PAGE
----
Not all assertions we make in a debate necessarily have a burden of proof because those we debate with (and the audience) will agree with certain points. People already agree that murder is morally wrong, that other people have minds, that there is an external world, that we can legitimately generalize certain data, and so on. These beliefs do not need to be proven in a debate.
If we did have to prove all our premises to be true in a debate, then it would lead to a circular argument or an infinite regress. Imagine that Samantha argues that “Hypatia is a woman; all women are mortal; therefore, she’s a mortal.” I think this argument is perfectly good, but Johnny could then object, “How do you know all women are mortal?” Hypatia could then respond, “All women we know about died in the past before reaching two-hundred years of age.” Johnny could then object, “But maybe immortal women keep it a secret.”
This line of questioning can go on and on forever. For that reason people in a debate should agree not to question such plausible premises and they should provide as much evidence for their own position as they demand the opposing side to provide.
What about the supernatural?
Some people argue that assertions of the supernatural are “extraordinary” and require extraordinary evidence for that reason. This is only true within a debate when people don’t already agree with the supernatural assertions and demand those assertions to be justified.
A principle of rationality
Some people argue that it really is irrational to believe in fairies and rational to disbelieve in them because of the “burden of proof” (in or out of a debate context). This concerns how much we should be justifying our beliefs on our own, and what beliefs we are rationally required to have. Many people want to say that we should believe that fairies don’t exist and that fairy-believers have a burden of proof to justify their belief. If there’s no reason to believe in fairies, then it is supposedly irrational to believe in them.
The rational principle of the burden of proof is that some beliefs are initially irrational or less plausible than the alternatives prior to debate or evidence. Some beliefs should be rejected unless we have sufficient reason to agree with them. We would have a “burden of proof” for any belief that’s irrational without a needed argument.
The rational principle of the “burden of proof” is not entirely separable from the “burden of proof” in debate because people who debate also care about rational standards and often conclude that people should agree with them, or that people are irrational for disagreeing with their conclusions.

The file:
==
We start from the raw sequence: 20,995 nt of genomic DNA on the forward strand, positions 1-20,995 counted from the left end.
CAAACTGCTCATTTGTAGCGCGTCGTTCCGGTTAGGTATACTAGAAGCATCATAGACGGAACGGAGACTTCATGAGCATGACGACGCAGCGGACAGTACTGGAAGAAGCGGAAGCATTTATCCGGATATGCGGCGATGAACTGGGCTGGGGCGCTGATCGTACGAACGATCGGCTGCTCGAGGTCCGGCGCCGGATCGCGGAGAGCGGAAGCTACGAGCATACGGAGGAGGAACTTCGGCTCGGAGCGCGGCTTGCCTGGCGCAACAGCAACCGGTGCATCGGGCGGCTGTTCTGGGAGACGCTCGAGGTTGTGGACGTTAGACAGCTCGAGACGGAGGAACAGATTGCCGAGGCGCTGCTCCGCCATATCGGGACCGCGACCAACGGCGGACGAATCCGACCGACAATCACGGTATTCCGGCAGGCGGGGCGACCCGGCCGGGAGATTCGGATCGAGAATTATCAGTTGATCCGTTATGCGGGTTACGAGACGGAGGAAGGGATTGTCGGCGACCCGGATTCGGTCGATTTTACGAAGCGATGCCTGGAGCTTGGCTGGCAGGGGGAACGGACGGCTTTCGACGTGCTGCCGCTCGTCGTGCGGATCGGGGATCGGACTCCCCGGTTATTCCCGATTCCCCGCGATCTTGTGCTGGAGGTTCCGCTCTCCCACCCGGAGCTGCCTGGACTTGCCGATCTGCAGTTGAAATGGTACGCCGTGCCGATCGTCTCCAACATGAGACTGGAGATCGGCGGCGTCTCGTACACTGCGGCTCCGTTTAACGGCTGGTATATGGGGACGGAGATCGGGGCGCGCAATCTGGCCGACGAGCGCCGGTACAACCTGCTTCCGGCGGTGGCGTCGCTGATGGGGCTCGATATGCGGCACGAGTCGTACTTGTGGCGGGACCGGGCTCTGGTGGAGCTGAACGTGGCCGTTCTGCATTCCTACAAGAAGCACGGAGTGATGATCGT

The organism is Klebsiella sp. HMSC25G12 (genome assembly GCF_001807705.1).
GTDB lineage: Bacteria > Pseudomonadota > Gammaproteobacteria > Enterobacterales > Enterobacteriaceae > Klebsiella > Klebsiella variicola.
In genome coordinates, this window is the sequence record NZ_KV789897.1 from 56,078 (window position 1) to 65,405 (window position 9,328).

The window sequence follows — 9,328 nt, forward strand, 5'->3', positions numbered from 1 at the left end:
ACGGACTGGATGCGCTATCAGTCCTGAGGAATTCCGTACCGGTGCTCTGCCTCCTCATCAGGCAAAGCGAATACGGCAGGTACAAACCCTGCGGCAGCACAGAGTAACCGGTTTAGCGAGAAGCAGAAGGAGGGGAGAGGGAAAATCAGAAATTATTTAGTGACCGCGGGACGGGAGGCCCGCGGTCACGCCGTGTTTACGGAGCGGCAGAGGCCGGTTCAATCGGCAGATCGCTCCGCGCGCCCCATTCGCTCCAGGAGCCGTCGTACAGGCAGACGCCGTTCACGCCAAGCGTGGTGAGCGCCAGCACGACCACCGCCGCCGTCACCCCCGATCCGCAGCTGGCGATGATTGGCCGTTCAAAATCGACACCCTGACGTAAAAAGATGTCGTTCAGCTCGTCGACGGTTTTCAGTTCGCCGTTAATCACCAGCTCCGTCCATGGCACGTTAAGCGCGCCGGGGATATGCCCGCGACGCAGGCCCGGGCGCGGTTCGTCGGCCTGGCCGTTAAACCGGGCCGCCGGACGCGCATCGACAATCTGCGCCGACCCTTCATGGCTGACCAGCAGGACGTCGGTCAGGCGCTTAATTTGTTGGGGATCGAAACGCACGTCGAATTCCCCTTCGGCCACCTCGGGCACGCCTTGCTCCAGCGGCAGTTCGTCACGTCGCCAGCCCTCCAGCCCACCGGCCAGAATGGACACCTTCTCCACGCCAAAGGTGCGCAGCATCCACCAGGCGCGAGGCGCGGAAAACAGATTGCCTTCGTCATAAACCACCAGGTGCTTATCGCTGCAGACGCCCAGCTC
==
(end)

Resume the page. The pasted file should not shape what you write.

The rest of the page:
When are beliefs rational or irrational?
Rational beliefs (i.e. rationally permissible beliefs) are generally said to be beliefs we can have without being irrational. When is a belief rational? This is a controversial subject, but a relatively permissive view would say that beliefs are rational as long as we have absolutely no reason to reject them. This belief seems to be shared with Karl Popper, who argued that scientists (and people generally) invent hypotheses that are consistent with their understanding of the world and they believe those hypotheses are true until we have a sufficient reason to reject them. (Or, at least we know they should reject their hypotheses once we have a sufficient reason to reject them.)
The relatively permissive view does not say that we need to prove all our beliefs to be true, and that view seems to be implausible. For example, it would seem to lead to circularity or an infinite regress, just like when someone who questions us in a debate over and over forever. See “Beliefs are Innocent Until Proven Guilty” for more information.
A belief is irrational when we have a sufficient reason to reject it. We have a sufficient reason to believe that “1+1=3” is false, so it is irrational.
If a belief has a “burden of proof” (as a principle of rationality), then the belief is irrational unless the burden of proof can be met. (There should be a good argument as to why the belief is not irrational.) No belief has a burden of proof (or is irrational) in absolute isolation. However, beliefs can have a burden of proof (or be irrational) in consideration of our background knowledge (our current understanding of the world). At one point the belief that the Earth revolves around the Sun could have seemed irrational and perhaps we would need evidence in support of such a belief in order to justify it. That is no longer the case—now it would be shocking to find out that the Earth doesn’t revolve around the Sun.
Should we believe in fairies?
No, we shouldn’t believe in fairies. It is rational to believe fairies don’t exist, and it is irrational to believe fairies do exist.
Why shouldn’t we believe in fairies?